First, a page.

same as above, 3-5 minutes.
5 minutes and sometimes longer to get the fluids and car warm. However, I usually don't just let it sit and idle. I try to vary RPM after a couple of minutes. Typically wait until oil/water temp are 170+ before 5K RPMs+.
I let the engine warm up. Once the revs die back down, the I usually drive like my hair is fire. I have found though on my car if I do let the car warm up before backing it out of the garage, I do not have the shifting into second gear problem alot of other F-cars have.
I'll let it idle for about 5 minutes, then I roll off slowly. I don't go past 3k rpm and 1/5 throttle or so (just an estimate) until the oil temp needle is settled at the middle of the gauges. Then I gradually ramp up the revs and the throttle.
My Lotus may be different than a fuel injected Ferrari, but I let it idle about 1-2 minutes then drive, BUT I keep the rpms in the lower range without lugging the engine, and don't drive her hard until the temp gauge is at 88C, which is normal. In cold weather the choke is on 1/4 for the first 3-4 minutes. Full temp. takes 10 minutes or so depending on the weather. I think it's fine to drive a car cold if you take it easy, in fact lots of people say extended idling is bad, especially for the spark plugs. In extreme cold, a 3 min warmup is fine.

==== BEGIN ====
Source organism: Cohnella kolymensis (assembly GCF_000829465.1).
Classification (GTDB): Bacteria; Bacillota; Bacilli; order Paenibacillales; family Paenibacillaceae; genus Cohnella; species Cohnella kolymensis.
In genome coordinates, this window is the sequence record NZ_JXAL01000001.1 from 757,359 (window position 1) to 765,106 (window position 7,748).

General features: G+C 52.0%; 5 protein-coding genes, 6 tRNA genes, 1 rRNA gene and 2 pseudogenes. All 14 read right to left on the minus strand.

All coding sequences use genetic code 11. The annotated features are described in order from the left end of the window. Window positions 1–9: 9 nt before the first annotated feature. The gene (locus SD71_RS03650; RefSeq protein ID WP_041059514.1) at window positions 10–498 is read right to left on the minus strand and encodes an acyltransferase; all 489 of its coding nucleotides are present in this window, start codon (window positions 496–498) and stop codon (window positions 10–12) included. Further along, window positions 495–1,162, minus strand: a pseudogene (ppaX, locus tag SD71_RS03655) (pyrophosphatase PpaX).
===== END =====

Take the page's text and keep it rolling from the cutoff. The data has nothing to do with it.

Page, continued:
I turn on the engine then I do my stuff & strap my harness on then I drive but I keep the revs under 4500 till the oil temp comes off the peg
I just start it first before I fiddle about getting ready to go. Then just go - warm up on the move means the gearbox gets warmed up as well. Better to warm up on the move than stationary.
Interesting my last Porsche owners book specifically says don't idle it, just get in and warm up on the go.
360 Manual says "Do not run the engine at speed rates over 4000 rev./Minute until the oil temperature has reached 150-160F (65-70C), approximately".
I follow owner's manual adbvice: idle until the little yellow light goes off. About 5 min in colder weather. I use synthetic (Redline 10/40; 75/90NS) oil for increased oil flow at startup.
I would have liked to post:
"Send 'James' down to the garage to dust the car and start it up. Five minutes later, he hands me my coffee and opens the car door for me. As I pull down the driveway, he starts washing the Jag".